One of the questions I’ve been asked quite a few times since I started doing this is:

Why do I need to pay for maintenance?

So I thought it was probably time I laid out some of the answers to that question!

The first answer is – you don’t. It’s optional. At least, it is with Picture Engine. Some companies like to roll the design, hosting and ongoing maintenance into a single deal with a lower monthly payment and a minimum contract. Picture Engine doesn’t, although if someone asked about it you never know. But for now, it’s optional.

However, that doesn’t mean that doing it is optional. It just means that paying me to do it is optional. If you don’t want to pay someone else to do it, it still needs to be done and here’s why.

All of Picture Engine’s websites (and well over a third of ALL websites on the internet) are designed using Content Management Systems (CMSs), usually WordPress. And like all CMSs, WordPress is a software package that needs to be kept up to date. One of WordPress’s major problems is, paradoxically, its popularity. Because so many websites across the world are based on it, identifying a weakness in WordPress could potentially allow hackers to compromise a significant proportion of the roughly 75m websites worldwide that use on it. That means there’s a whole “black hat” industry of baddies dedicated to finding holes, and whole parallel “white hat” industry dedicated to fixing them.

WordPress is “open source” software – that means it’s updated and developed by a community of online volunteers and it’s the main reason it’s free. The community is pretty good at reacting to threats, and even pretty good at pre-emptively identifying them, releasing new updates regularly to take care of any that are uncovered. What it can’t do, however, is what Microsoft, Apple and most major phone manufacturers tend to do, and that is force users to update their software. So when the WordPress community releases an update, website managers around the world need to update their software for both the basic WordPress software and (usually) a lot of the themes and plugins that add the bells and whistles.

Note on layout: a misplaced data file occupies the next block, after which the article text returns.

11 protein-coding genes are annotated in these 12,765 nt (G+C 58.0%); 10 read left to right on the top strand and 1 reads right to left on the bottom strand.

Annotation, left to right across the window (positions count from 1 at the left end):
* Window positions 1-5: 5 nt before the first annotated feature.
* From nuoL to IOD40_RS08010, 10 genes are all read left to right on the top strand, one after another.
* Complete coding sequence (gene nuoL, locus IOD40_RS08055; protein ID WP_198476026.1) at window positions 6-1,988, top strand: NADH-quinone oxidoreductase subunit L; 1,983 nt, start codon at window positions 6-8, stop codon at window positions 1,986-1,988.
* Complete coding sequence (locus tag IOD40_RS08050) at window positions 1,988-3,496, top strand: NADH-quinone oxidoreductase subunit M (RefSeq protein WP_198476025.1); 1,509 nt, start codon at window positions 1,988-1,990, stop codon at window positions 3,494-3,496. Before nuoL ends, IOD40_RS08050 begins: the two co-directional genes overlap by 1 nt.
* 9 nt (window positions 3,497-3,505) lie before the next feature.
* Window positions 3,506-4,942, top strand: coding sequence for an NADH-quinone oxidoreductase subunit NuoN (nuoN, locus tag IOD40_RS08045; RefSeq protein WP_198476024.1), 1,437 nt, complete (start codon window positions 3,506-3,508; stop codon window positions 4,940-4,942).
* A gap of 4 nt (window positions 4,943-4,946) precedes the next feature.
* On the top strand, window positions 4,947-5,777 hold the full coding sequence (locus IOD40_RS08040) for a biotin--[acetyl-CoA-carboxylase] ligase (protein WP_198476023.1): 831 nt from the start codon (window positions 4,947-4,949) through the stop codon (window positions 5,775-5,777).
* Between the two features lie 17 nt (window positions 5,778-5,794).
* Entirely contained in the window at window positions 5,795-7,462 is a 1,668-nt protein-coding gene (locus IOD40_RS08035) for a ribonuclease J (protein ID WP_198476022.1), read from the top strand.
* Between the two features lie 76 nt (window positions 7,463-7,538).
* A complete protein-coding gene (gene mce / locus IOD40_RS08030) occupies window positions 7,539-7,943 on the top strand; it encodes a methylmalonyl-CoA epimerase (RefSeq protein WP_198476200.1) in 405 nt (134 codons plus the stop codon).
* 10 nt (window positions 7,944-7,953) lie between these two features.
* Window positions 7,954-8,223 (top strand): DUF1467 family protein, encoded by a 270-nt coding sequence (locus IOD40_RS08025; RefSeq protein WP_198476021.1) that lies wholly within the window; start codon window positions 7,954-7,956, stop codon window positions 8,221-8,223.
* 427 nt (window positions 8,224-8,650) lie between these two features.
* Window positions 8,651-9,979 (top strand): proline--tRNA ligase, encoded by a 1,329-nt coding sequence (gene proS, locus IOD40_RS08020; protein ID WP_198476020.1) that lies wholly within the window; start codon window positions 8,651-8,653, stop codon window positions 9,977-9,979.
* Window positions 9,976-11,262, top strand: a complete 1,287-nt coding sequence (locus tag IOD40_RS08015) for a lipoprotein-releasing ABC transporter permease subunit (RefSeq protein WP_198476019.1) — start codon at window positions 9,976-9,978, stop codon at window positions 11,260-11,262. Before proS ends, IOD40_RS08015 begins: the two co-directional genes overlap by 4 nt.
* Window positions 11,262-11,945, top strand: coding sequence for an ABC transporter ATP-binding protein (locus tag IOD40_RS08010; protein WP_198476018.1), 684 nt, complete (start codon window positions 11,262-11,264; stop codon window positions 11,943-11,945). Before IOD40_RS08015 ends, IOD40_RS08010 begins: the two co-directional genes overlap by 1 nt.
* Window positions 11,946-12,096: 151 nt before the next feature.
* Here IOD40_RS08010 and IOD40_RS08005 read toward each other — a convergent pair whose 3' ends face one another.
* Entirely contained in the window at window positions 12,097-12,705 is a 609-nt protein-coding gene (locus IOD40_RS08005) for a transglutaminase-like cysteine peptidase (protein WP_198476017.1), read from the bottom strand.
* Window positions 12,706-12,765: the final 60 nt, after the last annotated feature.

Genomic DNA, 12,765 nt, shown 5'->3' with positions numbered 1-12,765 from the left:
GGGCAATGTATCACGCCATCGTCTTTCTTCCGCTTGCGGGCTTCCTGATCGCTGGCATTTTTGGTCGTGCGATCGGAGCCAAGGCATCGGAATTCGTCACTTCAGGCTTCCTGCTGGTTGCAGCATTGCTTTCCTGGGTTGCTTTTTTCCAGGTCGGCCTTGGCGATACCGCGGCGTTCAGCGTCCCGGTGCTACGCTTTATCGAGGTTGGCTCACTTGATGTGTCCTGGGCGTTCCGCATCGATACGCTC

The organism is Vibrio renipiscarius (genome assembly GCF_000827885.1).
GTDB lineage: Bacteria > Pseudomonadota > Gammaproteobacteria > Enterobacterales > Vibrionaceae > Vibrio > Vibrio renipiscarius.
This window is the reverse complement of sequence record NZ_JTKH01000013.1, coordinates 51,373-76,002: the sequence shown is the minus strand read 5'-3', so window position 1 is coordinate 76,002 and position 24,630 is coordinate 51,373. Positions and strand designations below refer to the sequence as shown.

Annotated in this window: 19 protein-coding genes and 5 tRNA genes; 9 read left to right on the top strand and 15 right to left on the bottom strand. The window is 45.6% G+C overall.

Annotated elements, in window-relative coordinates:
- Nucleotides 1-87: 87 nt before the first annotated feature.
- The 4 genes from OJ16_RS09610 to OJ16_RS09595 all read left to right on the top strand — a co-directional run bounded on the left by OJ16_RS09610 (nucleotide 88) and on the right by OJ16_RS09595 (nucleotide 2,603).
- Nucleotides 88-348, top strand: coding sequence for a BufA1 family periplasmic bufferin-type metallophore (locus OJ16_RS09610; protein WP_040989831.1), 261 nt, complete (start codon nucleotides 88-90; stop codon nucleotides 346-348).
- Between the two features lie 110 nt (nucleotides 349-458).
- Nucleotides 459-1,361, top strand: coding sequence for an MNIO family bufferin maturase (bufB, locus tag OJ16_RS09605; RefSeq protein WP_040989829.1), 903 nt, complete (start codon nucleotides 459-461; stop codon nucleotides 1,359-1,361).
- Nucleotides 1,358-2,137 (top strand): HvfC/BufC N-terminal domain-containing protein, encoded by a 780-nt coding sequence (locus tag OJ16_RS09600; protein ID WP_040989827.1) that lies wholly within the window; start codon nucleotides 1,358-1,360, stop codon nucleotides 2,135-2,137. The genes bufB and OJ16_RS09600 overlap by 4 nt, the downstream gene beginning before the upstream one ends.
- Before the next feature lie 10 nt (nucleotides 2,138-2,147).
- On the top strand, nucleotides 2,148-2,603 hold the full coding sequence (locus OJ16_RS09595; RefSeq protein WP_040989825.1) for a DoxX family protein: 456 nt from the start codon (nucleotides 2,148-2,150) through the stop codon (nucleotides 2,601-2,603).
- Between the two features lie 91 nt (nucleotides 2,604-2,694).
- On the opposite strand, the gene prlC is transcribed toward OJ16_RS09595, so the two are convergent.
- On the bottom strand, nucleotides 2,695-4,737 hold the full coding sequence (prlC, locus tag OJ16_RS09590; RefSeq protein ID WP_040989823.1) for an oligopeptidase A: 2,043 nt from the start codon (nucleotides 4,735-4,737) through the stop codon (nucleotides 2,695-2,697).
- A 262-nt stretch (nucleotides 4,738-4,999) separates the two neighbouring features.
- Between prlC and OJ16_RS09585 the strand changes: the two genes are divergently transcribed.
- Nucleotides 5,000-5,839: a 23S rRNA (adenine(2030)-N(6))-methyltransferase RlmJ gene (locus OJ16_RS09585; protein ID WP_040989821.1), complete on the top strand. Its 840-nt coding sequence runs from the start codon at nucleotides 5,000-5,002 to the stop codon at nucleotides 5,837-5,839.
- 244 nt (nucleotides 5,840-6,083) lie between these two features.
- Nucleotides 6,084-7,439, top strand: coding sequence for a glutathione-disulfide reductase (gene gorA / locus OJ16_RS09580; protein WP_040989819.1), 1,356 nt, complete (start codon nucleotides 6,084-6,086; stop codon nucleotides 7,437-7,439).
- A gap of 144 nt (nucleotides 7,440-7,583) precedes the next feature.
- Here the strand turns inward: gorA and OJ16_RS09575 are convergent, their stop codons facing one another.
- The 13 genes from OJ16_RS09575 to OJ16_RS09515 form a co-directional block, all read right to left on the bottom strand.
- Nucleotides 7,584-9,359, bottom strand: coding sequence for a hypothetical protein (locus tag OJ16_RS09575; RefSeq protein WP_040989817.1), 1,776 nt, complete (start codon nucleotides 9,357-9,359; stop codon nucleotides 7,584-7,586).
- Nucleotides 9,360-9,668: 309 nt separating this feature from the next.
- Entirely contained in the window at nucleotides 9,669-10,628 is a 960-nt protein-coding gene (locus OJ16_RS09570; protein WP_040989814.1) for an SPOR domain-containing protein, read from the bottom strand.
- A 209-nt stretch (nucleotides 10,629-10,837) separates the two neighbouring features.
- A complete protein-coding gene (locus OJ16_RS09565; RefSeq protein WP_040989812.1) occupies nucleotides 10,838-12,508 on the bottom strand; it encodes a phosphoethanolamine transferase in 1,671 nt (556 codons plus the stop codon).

Is it really that important, though?

I mean, how much of a problem is it really going to be if those updates don’t happen?

Well, in response to that, I’ll give you a quick anecdote about one of the earliest websites I created in WordPress. I got it all set up and handed it over, very proud of the work I’d done. Like all my sites, I kept an emergency backup copy from the day it went live but maintenance wasn’t required. A year or so passed and with none of the updates done. Then one day a customer pointed out that the website wasn’t working, so I got a call to look into it. My fine creation was no more, and in its place was what appeared to be a video of an armed Middle-Eastern looking chap yelling at the viewer. My Arabic game isn’t strong, but he wasn’t giving off warm, friendly vibes. And because the updates hadn’t been done, nobody had noticed the backups had stopped working, so the only thing to be done at that point was to go back to my original backup.

So there’s that. Horrible nuisance, but unlikely to get you in trouble with Inspector Knacker of the Yard. However there’s another scenario that could get you into big trouble, and that’s because of our old friend GDPR. If you collect customer details in any way on your website – if you have a contact form, or an online shop, or you allow users to register and comment on blog posts – you have a legal duty to take care of that data. If you decide not to keep your website up to date, and as a result it gets hacked and your customers’ data gets compromised, you could be liable for a fine of up to:

£8.7 million or 2% of the total annual worldwide turnover in the preceding financial year, whichever is higher.

Source: ICO

Ouch. All of a sudden that £50 a month doesn’t seem that bad, right?

I’ll leave you with an analogy. Having a CMS-based website, especially WordPress, and not maintaining it is kind of like this…

Imagine if you put loads of your valuable stuff in a shipping container. The people who own the container give you the choice of

  • having them open it up every now and again to make sure everything’s not getting damp and mouldy,
  • having a security guard swing by on his rounds to check the locks are still intact, or
  • just leaving it unsupervised in the yard. By the gate.

Which option is most likely to result in your stuff still being there safe and undamaged when you need it?